18 Child Schooling and Child Work in India Appendix Table A. School Attendance as Never Attended Linked with Poverty Status by State Name of states/uts Wealth index Poorest Poorer Middle Richer Richest Total Andhra Pradesh Arunachal Pradesh Assam Bihar Chhattisgarh Delhi Goa Gujarat Haryana Himachal Pradesh Jharkhand J & K Karnataka Kerala Madhya Pradesh Maharashtra Manipur Meghalaya Mizoram Nagaland Odisha Punjab Rajasthan Sikkim Tamil Nadu Tripura Uttar Pradesh Uttaranchal West Bengal India Table B. School Attendance as Entered School Linked with Poverty Status by State Name of states/uts Wealth index Poorest Poorer Middle Richer Richest Total Andhra Pradesh Arunachal Pradesh Assam Bihar Chhattisgarh Delhi Goa Gujarat Haryana Himachal Pradesh

19 Bijaya Kumar Malik Jharkhand J & K Karnataka Kerala Madhya Pradesh Maharashtra Manipur Meghalaya Mizoram Nagaland Odisha Punjab Rajasthan Sikkim Tamil Nadu Tripura Uttar Pradesh Uttaranchal West Bengal India Table C. School Attendance as Advanced Linked with Poverty Status by States Name of states/uts Wealth index Poorest Poorer Middle Richer Richest Total Andhra Pradesh Arunachal Pradesh Assam Bihar Chhattisgarh Delhi Goa Gujarat Haryana Himachal Pradesh Jharkhand J & K Karnataka Kerala Madhya Pradesh Maharashtra Manipur Meghalaya Mizoram Nagaland Odisha Punjab Rajasthan Sikkim Tamil Nadu Tripura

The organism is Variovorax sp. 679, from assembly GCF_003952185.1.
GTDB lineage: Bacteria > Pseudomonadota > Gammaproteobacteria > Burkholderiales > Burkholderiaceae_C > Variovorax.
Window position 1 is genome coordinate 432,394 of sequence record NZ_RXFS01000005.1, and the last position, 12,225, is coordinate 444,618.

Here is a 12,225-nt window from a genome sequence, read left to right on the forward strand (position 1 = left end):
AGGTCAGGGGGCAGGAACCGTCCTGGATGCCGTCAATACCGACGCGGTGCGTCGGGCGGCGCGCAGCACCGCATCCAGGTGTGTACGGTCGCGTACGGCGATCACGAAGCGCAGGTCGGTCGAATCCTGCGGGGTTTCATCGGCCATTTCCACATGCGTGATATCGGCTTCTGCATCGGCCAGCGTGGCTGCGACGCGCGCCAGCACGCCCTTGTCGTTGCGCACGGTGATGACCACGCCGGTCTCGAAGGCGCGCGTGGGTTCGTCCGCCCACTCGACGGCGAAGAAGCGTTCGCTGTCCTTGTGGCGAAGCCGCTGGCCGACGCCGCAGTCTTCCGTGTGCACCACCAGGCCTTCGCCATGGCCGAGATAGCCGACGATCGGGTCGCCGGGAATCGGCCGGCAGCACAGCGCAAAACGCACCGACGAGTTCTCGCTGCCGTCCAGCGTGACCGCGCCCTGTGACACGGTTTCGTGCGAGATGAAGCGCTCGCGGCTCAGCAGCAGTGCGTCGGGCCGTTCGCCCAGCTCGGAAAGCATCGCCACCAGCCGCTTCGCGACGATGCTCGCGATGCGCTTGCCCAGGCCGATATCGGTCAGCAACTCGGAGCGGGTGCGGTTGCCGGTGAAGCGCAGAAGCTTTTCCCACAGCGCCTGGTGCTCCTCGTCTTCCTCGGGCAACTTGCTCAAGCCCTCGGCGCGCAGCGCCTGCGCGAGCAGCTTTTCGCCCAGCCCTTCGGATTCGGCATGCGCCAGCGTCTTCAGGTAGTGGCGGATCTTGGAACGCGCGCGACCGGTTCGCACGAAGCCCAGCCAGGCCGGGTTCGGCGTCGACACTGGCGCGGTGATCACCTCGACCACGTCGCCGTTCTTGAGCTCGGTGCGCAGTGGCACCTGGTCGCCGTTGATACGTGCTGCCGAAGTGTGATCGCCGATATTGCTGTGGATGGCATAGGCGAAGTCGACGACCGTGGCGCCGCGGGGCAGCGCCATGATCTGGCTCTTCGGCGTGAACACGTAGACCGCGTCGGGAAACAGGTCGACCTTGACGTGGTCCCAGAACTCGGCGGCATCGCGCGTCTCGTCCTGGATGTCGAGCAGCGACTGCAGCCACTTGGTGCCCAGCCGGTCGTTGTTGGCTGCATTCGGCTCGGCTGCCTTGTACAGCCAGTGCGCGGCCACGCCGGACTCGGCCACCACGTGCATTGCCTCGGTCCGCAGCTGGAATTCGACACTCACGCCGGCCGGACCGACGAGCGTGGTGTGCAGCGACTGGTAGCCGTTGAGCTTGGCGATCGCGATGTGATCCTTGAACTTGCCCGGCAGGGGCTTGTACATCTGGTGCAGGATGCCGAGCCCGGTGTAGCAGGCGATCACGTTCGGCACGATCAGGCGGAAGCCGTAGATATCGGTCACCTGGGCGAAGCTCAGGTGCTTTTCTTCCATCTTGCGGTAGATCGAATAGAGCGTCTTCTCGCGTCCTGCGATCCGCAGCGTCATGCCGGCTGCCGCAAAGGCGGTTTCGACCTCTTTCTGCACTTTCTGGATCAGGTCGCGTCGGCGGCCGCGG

20 Child Schooling and Child Work in India Uttar Pradesh Uttaranchal West Bengal India Table D. School Attendance as Repeating Linked with Poverty Status by States Name of states/uts Wealth index Poorest Poorer Middle Richer Richest Total Andhra Pradesh Arunachal Pradesh Assam Bihar Chhattisgarh Delhi Goa Gujarat Haryana Himachal Pradesh Jharkhand J & K Karnataka Kerala Madhya Pradesh Maharashtra Manipur Meghalaya Mizoram Nagaland Odisha Punjab Rajasthan Sikkim Tamil Nadu Tripura Uttar Pradesh Uttaranchal West Bengal India Table E. School Attendance as Drop out Linked with Poverty Status by States Name of states/uts Wealth index Poorest Poorer Middle Richer Richest Total Andhra Pradesh Arunachal Pradesh Assam Bihar Chhattisgarh Delhi